If all you have is progressives, then it doesn’t matter how much they love you or how often the tweet or how many of them will come out to see Public Enemy.

Anyway, that’s the story of the primaries. The story for the general election is likely to be similar. Never forget that Trump drew giant rallies around the country in 2018 while Democrats flipped the House with boring candidates you’d never heard of.

3. The Sandlot

I’m going to keep linking to stories from the Athletic until every last one of you subscribes:

The tickets were a Christmas gift, and Megan Gannon offered her dad a few different options. Charlie Gannon thought about it. He liked the ones two rows off the field, right near the Phillies’ dugout. He hadn’t seen Joe Girardi in more than 20 years. He figured this could work.

So, on Sunday afternoon, the Gannons sat and watched a Grapefruit League game.

“I didn’t bother him until about the eighth inning,” Charlie Gannon said. “I knew the starters had gone out and the substitutes were in. I knew he was still checking them out, but he had loosened up a little bit.”

Gannon, in between innings, yelled.

“How’s East Peoria doing?” the 68-year-old said, loud enough to catch Girardi’s attention.

“Oh,” Girardi replied, “it’s good.” That is when Megan saw an opening. She had to verify if the stories she’d heard her dad tell again and again were true.

“Do you remember Charlie Gannon from East Peoria, Illinois?” she asked Girardi.

“At that point, Joe’s face was kind of confused,” said Megan, a TV news reporter for WFLA in Tampa. “He was trying to put the pieces together. He was like, ‘Charlie, you mean like my Little League coach? My neighbor?’ I was pointing at my dad. You could see the wheels turning. No way. There’s no way.”

And, just like that, it was 1970 and the East Peoria boys were back on Oakwood Avenue. . . .

He was 6 years old. Charlie Gannon was 18, and he dated Debbie, the girl who lived next door to the Girardis on Oakwood Avenue. There was a big yard near the house. A bunch of neighborhood kids — including Girardi’s older brothers, George and John — wanted to start a baseball team.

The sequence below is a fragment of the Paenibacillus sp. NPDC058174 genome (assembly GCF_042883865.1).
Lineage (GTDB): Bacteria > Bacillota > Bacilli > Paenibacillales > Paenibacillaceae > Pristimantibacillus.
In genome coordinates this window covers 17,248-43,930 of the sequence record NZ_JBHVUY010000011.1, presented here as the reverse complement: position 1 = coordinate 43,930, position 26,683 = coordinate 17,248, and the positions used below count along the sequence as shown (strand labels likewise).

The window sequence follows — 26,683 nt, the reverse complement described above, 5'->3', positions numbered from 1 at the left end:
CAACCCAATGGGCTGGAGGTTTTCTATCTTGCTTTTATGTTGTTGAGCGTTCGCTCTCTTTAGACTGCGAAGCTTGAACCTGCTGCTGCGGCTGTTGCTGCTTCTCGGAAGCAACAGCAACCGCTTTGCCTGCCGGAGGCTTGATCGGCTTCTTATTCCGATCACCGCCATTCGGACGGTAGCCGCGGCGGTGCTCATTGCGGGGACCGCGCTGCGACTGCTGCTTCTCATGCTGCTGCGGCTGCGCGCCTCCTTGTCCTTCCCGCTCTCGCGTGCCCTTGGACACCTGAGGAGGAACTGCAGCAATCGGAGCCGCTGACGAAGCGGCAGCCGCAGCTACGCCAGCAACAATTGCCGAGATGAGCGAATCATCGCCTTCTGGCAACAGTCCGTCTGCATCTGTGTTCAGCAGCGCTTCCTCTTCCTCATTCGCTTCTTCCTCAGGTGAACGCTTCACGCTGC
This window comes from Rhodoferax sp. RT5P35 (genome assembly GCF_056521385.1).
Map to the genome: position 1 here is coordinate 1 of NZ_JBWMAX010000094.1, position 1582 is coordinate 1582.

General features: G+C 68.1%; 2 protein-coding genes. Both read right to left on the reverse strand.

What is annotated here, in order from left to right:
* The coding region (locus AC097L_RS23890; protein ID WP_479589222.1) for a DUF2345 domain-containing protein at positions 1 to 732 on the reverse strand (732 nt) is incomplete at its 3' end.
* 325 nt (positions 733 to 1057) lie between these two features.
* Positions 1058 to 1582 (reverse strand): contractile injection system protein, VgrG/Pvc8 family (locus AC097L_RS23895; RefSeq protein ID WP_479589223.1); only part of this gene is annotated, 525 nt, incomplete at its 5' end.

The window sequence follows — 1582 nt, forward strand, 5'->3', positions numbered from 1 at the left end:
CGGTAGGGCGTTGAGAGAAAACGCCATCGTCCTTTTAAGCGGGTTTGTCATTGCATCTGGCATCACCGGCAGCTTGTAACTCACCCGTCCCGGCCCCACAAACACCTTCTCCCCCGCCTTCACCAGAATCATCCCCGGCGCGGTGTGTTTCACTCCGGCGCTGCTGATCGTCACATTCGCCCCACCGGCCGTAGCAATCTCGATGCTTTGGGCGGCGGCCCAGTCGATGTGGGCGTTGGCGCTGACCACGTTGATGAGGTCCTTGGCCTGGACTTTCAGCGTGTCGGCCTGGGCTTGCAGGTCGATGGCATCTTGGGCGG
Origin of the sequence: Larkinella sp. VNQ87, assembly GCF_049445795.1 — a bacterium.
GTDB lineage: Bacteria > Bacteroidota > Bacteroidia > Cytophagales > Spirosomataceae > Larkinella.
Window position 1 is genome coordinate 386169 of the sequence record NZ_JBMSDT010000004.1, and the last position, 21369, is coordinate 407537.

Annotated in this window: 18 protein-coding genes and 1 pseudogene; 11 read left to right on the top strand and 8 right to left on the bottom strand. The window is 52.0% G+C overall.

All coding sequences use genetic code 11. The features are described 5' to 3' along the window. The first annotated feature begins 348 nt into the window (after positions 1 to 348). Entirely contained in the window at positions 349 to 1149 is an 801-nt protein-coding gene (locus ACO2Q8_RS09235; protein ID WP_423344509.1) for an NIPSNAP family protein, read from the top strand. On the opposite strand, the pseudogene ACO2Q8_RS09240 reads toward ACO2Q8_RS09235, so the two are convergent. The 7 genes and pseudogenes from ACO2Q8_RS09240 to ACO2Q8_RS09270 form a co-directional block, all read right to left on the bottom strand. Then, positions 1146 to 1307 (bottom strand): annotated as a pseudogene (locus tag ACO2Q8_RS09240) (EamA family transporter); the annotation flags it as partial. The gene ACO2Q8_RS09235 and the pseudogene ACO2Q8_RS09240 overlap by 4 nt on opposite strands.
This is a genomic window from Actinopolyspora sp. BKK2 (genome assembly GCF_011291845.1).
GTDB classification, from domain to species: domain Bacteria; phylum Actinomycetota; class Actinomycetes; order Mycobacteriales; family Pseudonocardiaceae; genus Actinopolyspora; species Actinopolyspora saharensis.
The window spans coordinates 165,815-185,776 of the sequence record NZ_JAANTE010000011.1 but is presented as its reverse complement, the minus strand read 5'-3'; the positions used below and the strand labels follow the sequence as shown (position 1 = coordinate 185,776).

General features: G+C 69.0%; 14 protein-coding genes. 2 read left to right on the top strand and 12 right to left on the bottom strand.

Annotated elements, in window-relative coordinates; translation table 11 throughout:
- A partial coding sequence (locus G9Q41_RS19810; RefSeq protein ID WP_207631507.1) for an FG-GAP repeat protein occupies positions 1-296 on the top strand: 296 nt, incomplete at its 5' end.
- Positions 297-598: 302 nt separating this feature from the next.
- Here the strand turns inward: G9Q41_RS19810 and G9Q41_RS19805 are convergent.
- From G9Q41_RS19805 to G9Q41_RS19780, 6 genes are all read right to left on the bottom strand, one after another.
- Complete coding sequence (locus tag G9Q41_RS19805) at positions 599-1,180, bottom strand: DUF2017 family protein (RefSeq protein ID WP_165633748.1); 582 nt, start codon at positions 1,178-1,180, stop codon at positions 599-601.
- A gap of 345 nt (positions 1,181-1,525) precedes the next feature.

Gannon was going to Eureka College and already knew what he wanted to do with his life. “I wanted to be a coach,” he said. “That’s what I went to school for. That’s what I’ve been doing ever since I graduated from Eureka in ’73.” So he agreed to coach the East Peoria boys — as long they could gather some equipment. . . .

Gannon has tracked Girardi’s career ever since. He last saw him in 1998 — maybe 1999 — when Girardi was still playing. They briefly spoke during a spring training game. This time, Girardi wanted more time to talk.

“I hadn’t seen him,” Girardi said. “I was shocked. It was awesome. I give him a big hug. I mean, he was my first coach. And he took care of me because I was the youngest on the team. I was like the little kid, like Squints. He protected me. He made sure I got to play.”

Girardi invited the family — Charlie, his wife Sue and Megan — to meet him in the lobby of the team’s offices at Spectrum Field after the game. Someone directed them there and they waited. Girardi emerged from the clubhouse. He showed the Gannons photos of his three kids. Life had come full circle.

Read the whole thing.

Jonathan V. Last

Jonathan V. Last is editor of The Bulwark.